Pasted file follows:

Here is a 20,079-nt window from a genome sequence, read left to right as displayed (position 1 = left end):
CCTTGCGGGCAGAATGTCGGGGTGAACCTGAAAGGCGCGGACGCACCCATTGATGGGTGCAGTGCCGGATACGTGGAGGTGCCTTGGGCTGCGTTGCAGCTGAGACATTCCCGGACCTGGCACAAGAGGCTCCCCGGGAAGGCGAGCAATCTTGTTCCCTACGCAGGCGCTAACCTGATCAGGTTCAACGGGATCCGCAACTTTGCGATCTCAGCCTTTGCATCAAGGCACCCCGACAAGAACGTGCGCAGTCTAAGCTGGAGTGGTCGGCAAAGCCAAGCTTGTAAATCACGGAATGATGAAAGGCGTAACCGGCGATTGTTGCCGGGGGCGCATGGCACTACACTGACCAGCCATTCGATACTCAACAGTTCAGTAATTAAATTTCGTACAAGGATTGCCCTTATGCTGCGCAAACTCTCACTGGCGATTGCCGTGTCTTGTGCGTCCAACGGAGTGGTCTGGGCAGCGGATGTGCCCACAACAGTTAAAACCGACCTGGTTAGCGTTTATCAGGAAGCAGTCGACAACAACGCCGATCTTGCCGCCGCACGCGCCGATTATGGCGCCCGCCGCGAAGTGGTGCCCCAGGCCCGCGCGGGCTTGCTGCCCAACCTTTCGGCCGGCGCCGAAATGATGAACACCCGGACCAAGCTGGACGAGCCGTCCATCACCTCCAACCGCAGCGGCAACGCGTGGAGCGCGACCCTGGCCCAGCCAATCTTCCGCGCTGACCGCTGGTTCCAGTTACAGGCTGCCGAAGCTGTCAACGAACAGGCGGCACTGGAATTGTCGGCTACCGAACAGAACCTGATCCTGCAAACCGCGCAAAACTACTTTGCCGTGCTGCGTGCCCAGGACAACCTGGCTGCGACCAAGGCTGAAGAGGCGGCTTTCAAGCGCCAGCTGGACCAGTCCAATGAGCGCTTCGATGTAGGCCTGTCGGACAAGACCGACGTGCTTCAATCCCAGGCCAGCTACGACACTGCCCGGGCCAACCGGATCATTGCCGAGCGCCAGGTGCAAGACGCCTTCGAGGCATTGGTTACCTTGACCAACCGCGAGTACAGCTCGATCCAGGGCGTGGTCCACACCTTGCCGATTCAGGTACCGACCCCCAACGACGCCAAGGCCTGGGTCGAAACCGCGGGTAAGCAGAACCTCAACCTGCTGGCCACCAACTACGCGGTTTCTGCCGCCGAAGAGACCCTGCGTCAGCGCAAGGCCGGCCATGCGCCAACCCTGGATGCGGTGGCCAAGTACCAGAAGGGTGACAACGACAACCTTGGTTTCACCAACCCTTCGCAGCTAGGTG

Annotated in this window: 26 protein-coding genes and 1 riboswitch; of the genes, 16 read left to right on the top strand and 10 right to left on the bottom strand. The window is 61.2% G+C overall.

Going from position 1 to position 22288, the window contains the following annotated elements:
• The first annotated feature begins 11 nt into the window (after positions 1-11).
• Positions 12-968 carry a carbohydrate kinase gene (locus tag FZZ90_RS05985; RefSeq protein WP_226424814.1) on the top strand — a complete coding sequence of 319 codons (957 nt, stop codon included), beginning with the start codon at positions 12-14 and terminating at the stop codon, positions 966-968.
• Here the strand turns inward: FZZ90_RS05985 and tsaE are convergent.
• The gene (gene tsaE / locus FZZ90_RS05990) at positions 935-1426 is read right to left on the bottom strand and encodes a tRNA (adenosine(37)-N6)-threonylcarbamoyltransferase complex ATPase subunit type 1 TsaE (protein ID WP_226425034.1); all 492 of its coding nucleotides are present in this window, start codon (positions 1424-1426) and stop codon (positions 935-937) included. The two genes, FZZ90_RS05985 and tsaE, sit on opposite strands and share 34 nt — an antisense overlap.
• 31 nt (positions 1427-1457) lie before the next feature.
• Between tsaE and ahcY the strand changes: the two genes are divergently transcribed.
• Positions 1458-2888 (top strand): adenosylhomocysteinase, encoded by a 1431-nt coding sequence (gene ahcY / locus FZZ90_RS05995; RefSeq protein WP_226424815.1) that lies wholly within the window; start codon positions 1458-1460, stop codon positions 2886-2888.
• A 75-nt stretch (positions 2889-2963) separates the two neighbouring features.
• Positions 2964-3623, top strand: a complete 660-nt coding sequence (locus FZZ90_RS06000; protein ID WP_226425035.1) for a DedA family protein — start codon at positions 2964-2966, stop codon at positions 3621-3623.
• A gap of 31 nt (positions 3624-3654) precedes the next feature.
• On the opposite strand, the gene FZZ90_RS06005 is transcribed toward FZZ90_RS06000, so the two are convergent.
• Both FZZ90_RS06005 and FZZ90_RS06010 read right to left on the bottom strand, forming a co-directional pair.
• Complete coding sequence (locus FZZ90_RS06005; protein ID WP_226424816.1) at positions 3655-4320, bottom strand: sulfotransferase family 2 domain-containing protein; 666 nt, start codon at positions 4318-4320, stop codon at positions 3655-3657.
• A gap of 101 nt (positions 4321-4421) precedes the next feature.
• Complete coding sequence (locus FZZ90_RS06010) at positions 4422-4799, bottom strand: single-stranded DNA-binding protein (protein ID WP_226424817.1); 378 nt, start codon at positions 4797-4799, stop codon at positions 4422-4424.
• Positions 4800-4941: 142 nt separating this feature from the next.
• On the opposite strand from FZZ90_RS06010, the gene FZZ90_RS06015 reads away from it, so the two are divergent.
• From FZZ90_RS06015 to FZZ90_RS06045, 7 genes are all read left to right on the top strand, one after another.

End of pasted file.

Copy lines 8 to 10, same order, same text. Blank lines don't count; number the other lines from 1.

• The gene (gene tsaE / locus FZZ90_RS05990) at positions 935-1426 is read right to left on the bottom strand and encodes a tRNA (adenosine(37)-N6)-threonylcarbamoyltransferase complex ATPase subunit type 1 TsaE (protein ID WP_226425034.1); all 492 of its coding nucleotides are present in this window, start codon (positions 1424-1426) and stop codon (positions 935-937) included. The two genes, FZZ90_RS05985 and tsaE, sit on opposite strands and share 34 nt — an antisense overlap.
• 31 nt (positions 1427-1457) lie before the next feature.
• Between tsaE and ahcY the strand changes: the two genes are divergently transcribed.